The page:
Home » Uncategorized » Don’t worry dear, I’m not really a werewolf (just a bit hairy)

Don’t worry dear, I’m not really a werewolf (just a bit hairy)

So, after my glowing endorsement of the art of roleplaying last week I did kind of suggest that there were problems. There are several, but first, let us be clear what I do not mean.

I do not mean that people get disturbed playing games and/or confuse reality and fantasy. They are much more likely to do that watching reality TV shows (which are far more disturbing and much less connected with reality than a game set in the far future on another planet). There was a fair amount of anecdotal rubbish pushed around in the eighties on this topic, and half a minute of coherent thought on this one I think justifies the somewhat dogmatic way I am viewing this. The clincher for me is that one of the major points of roleplaying is to consciously create a new reality. It is true that listening to gamers talk to each other about a game can be a bit disturbing, especially if the game is horror based, and the Lovely Wife has noted that, on the occasions where normal people like herself are around my gaming friends we do often branch out into a special brand of undecipherable talk that makes no sense at all to anyone not playing that particular game. So this is real problem number one; it is very easy indeed to fall into the abyss of in jokes and references that the players find hysterical (time and time again) while the long suffering loved ones look on in a mixture of confusion and pity. Or worse, sometimes these same loved ones, out of a misjudged sense of loyalty, pick up on some of the odd references and even start to use them… While mercifully not understanding anything about the reference (‘well done fluffy!’ is a particular favourite and has infected several households despite being a throwaway bit of silliness from a game we stopped playing over twenty years ago). Richard Dawkins – if you think religion is a powerful ‘meme’ mate, it has nothing on the longevity of some of these things.

You see, this is the worst and best kind of in jokes. With something like my Doctor Who obsession I can at least point to literally millions of people worldwide that are even more devoted that I am, and while my mind is full of useless ‘Who’ trivia I know that there are many with even more. But these gaming in-jokes are shared by maybe six or seven people, tops. That takes obscurity to new heights. We don’t have to share with thousands of juvenile latecomers. They’ll never feel exactly the same thrill as we finally won the battle of Illyria (against obligatory overwhelming odds, no fun otherwise). Or when the nuclear device exploded in space throwing us into a dystopian future (that one confused us to, still does). Or from the same game, when confronted by the name ‘Barney’ do not immediately think of the dinosaur (terrifying though he is) but of a marauding purple (no relation) time travelling bio-mechanoid whose appearance general meant character death, or at least the disintegration of large parts of the local area. Mean nothing, gentle reader? Well, sorry about that, these are ours and to be frank this is part of the fun.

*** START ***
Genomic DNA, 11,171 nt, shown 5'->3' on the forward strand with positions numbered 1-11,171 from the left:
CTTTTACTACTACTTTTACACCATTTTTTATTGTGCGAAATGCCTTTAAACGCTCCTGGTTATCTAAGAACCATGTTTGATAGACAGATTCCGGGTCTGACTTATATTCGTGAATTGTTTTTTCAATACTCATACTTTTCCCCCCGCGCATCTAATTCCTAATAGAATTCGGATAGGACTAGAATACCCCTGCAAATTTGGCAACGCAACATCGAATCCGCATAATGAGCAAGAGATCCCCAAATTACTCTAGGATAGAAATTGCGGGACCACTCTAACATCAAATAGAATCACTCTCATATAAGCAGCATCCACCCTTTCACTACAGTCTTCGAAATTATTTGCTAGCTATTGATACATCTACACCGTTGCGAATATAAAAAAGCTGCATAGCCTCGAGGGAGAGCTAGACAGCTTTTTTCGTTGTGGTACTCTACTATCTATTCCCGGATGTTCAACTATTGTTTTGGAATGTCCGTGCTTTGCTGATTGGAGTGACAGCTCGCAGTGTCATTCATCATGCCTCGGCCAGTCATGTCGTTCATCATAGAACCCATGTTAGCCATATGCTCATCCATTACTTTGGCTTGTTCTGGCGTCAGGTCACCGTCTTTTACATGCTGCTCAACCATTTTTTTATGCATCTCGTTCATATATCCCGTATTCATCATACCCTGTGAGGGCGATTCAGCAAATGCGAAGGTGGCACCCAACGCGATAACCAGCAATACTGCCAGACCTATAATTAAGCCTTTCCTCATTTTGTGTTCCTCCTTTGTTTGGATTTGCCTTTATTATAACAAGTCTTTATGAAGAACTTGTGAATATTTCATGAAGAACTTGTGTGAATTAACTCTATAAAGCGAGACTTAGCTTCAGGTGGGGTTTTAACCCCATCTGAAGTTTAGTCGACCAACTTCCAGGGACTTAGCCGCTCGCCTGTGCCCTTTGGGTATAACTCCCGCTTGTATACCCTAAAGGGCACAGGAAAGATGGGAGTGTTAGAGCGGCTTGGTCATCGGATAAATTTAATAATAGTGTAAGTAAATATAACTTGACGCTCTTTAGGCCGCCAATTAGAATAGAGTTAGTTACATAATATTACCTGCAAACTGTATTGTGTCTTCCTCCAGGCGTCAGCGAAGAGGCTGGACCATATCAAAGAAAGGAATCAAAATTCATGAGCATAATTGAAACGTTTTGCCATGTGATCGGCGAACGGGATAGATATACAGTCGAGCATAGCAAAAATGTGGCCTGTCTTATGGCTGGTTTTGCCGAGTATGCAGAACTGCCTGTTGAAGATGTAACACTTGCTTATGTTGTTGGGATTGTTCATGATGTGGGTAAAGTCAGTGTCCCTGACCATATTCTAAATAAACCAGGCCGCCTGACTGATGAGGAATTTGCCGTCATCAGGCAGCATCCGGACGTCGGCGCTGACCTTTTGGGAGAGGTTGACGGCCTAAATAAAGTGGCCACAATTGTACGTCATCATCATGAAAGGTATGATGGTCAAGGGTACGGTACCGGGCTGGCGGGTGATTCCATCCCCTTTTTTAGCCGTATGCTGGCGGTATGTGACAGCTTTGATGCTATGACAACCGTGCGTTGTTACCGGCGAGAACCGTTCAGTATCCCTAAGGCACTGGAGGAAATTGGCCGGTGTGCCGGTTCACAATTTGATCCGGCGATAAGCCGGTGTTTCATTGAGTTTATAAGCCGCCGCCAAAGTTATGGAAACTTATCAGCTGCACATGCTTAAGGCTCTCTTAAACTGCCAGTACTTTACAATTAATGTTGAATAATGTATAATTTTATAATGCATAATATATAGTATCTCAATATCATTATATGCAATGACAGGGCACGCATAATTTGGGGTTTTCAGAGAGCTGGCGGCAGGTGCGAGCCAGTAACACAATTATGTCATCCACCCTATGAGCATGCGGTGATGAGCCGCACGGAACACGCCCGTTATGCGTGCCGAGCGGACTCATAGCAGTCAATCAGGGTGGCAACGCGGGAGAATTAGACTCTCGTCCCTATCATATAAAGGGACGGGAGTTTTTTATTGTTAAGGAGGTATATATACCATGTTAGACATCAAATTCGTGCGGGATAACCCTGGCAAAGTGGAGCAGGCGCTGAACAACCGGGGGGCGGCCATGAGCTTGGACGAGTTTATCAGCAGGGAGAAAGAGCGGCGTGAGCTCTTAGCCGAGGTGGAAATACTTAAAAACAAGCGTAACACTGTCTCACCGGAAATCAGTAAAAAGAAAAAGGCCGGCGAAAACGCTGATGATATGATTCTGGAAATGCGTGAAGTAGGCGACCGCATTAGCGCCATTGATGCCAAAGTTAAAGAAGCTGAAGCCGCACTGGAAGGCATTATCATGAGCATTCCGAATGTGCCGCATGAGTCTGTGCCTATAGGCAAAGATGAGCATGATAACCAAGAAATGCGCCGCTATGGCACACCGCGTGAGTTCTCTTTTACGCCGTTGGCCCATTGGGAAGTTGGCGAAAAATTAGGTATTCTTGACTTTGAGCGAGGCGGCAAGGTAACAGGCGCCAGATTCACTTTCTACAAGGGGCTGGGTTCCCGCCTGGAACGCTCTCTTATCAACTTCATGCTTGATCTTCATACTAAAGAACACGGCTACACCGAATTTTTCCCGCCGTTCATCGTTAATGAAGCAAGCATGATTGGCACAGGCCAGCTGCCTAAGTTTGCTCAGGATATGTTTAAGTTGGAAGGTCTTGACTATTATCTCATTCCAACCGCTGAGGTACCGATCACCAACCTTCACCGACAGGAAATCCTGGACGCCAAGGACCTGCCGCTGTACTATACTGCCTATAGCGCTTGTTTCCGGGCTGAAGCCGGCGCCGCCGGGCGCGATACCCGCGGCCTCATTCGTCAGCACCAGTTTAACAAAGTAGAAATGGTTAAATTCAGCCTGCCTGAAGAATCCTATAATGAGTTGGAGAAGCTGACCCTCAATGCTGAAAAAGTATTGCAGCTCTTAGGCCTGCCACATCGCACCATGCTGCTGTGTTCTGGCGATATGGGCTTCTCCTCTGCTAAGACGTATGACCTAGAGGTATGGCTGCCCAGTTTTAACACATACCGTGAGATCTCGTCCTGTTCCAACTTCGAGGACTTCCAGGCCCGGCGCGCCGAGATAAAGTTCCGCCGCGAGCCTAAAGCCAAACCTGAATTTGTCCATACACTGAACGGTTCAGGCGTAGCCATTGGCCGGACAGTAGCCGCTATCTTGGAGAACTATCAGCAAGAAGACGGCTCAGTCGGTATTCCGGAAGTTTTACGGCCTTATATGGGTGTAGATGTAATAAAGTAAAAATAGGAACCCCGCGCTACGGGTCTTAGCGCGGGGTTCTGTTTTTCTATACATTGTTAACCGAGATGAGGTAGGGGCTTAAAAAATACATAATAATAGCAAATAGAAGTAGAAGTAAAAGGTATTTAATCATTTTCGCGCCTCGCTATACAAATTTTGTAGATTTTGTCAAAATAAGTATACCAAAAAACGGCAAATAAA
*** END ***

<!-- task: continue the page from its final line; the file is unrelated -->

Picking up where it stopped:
But there is the other problem, which unfortunately we cannot do much about. That problem is time. Time for the beleaguered GM to create an entire world – or even if they are using sourcebooks, read the things enough to know what is going on well enough that they will not screw up in game play and have to initiate the embarrassing ‘shift reality’ manoeuvre as a major character suddenly is alive/dead/changes sex or suddenly it is actually Tuesday and not Saturday as previously communicated. A single game session (an actual game can, literally, go on forever in theory) takes the best part of a weekend to get into and with children, volunteering and general Real Life stuff does make it difficult to get even four of five people together; it was so much easier at university, which kind of explains why that is one of the times when most games (of incredible complexity at times) are played. Now it feels an increasingly rare event, although as with anything you enjoy and have to ration, when it does happen it always turns out to be memorable in some way.

Just last session, for example, it turned out that my Inuit shaman, washed up on the shores of Roman Britain in a block of ice (no, I don’t know why either, yet) might actually be about to be immortalised in this game world as that Merlin bloke.

Now that doesn’t happen every day.

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